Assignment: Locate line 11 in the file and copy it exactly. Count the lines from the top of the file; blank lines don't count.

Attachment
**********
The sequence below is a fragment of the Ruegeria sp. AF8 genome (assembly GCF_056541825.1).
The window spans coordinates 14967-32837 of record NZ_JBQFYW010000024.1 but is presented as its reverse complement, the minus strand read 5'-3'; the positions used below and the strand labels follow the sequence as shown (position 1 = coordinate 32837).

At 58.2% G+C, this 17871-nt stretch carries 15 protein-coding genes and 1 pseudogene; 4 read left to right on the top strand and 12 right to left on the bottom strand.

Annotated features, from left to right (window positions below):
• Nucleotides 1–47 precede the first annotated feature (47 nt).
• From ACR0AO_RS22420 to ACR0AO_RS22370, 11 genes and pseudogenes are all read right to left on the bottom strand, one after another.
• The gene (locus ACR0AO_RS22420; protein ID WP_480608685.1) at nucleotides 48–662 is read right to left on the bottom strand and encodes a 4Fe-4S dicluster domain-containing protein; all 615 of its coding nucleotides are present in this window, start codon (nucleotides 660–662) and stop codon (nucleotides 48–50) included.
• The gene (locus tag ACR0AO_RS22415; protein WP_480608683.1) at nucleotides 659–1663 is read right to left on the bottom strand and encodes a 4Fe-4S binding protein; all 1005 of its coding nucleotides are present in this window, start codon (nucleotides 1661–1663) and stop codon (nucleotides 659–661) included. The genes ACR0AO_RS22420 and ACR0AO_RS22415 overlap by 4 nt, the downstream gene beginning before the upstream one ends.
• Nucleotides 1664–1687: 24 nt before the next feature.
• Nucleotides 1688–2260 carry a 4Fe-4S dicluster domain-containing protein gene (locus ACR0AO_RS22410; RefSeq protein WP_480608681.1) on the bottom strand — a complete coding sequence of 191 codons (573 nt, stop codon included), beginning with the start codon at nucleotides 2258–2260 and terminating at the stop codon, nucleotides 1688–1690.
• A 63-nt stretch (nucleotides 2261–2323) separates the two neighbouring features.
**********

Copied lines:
• A 63-nt stretch (nucleotides 2261–2323) separates the two neighbouring features.